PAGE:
FSPD brings a Weekend of Family Empowerment to the United States

TFDS NYC Workshphe inspirational and motivational moments shared with internationally acclaimed Family Drug Support founder, Tony Trimingham at the International Harm Reduction Conference in Montreal, Canada #HR17 will continue with a dynamic and thought provoking celebration of family empowerment next week in New York City with an extraordinary weekend filled with enlightenment and hope. 

When: May 20, 2017, 10am to 4pm

Where: Center for Optimal Living, 370 Lexington Ave, Suite 500, New York, NY.

FREE Sign up herehttp://support.bpt.me/

Our families have a vital role in the development and resolution of how substance use impacts their home—for far too long our families have not been afforded the opportunity to engage as active participants and problem-solvers.

We remain humbled and honored to serve our growing network of families who are asking for non judgmental alternatives to support optimal health and well-being for their loved ones impacted by substance use while managing their own needs and self care in the process. Attendees will learn how to become ambassadors for your community by implementing a new paradigm of support for families impacted by substance use by becoming a Family Drug Support meeting facilitator.

The FDS model has enjoyed much success over the last 20 years because it presents viable alternatives for families to explore potential solutions and coping strategies. It introduces reality-based concepts and tools based on what families need, expect and experience.

The concepts are based in harm reduction approaches of meeting families where they are, listening and understanding, changing language, dropping labels, stages of change for drug users and their families. coping with positive changes and challenges, while challenging your triggers and assumptions.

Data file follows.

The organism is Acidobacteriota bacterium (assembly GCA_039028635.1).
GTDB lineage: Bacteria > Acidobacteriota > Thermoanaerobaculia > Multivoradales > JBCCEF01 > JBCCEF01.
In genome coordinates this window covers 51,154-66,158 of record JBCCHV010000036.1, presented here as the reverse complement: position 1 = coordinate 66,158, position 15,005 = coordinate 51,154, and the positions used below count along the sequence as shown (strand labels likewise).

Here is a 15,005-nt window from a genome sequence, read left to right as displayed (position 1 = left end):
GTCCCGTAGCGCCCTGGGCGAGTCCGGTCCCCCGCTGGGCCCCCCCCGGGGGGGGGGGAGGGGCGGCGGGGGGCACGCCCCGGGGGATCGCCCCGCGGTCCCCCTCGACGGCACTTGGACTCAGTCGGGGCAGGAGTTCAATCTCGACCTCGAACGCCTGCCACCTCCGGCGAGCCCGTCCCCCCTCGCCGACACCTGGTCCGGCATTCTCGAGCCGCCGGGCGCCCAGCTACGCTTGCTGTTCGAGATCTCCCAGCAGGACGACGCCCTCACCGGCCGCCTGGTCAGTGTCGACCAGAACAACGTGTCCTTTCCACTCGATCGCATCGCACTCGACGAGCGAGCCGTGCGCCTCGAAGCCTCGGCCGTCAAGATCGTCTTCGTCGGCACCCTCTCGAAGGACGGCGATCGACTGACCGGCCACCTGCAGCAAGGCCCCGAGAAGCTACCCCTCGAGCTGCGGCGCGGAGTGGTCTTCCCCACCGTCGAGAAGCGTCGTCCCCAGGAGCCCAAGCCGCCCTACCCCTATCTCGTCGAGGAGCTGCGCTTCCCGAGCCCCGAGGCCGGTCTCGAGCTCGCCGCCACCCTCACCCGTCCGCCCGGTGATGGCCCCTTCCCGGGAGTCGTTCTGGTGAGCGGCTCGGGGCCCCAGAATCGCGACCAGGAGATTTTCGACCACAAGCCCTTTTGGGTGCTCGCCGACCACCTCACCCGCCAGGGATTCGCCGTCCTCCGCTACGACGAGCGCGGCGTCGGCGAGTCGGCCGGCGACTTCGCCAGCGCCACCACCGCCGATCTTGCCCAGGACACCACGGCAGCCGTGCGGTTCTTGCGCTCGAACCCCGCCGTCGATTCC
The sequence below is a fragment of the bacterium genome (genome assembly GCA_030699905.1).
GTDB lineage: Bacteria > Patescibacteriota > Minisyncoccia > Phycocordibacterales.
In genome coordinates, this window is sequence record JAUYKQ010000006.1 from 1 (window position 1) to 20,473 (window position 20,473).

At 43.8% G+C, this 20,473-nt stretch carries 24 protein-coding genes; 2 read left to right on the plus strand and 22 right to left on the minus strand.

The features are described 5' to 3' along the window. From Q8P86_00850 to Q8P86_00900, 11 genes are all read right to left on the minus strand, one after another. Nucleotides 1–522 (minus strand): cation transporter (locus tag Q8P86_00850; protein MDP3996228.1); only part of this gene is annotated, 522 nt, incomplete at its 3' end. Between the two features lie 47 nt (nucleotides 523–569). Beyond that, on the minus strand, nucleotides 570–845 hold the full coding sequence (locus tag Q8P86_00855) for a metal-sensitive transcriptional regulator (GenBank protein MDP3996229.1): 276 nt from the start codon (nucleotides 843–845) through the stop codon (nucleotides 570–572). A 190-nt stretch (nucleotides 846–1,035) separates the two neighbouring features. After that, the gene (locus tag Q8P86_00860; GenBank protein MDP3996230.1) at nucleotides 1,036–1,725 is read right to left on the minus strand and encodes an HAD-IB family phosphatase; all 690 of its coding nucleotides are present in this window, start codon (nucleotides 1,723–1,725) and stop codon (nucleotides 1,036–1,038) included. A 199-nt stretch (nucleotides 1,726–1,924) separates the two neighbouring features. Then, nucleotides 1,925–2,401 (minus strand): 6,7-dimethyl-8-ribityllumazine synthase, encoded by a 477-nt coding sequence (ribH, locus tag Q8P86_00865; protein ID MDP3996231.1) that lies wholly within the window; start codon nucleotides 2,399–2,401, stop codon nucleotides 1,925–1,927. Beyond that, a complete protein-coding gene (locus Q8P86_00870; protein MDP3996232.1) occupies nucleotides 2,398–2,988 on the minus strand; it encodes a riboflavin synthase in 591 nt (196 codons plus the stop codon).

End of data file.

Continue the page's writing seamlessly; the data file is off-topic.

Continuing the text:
This workshop, co-hosted by FSDP, Family Drug Support, Center for Optimal Living, New York Harm Reduction Educators (NYHRE), and Washington Heights CORNER Project.

We are energized and privileged to bring the FDS model of family support to our cherished friends here in the United States and are busy working behind the scenes in preparation to launch our inaugural family support meeting!

Weekend Part 2

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Last year almost 54,000 lives were lost as a consequence of accidental overdose. Many of these deaths could have been prevented by ensuring that our loved ones had access to a full continuum of care that is rooted in science and compassion. Our families deserve person-centered screenings and alternative solutions that meet them where they are with the goal of optimal health and wellness based on individual needs and unique circumstance

Co-sponsored by FSDP, Family Drug Support, Center for Optimal Living, New York Harm Reduction Educators (NYHRE), Washington Heights CORNER Project, Students for Sensible Drug Policy and Community Insite, join us at a FREE panel including International harm reduction pioneers Tony Trimingham and Liz Evans and others, presenting life-saving alternatives to public injection and overdose from other countries

When: Sunday, May 21, 2017, 11:30am

Where: Malcom X and Dr. Betty Shabazz Center, 3940 Broadway, at 165th St, NYC

FREE Sign up here: http://opioidresponse.bpt.me

Evidence from years of research is conclusive that Supervised Injection Facilities (#SIFs) reduce HIV and hepatitis transmission risks, prevent overdose deaths, reduce public injections, reduce discarded syringes, and increase the number of people who enter drug treatment. Across the globe, there have been no reported fatalities from an overdose in an SIF.

A preponderance of evidence also shows that clients of SIFs are more likely to go to detox and quit injection drug use over time. SIFs increase access to lifesaving services and restore some of the humanity and dignity that drug users deserve by offering them a safe place to access medically supervised care and other related services.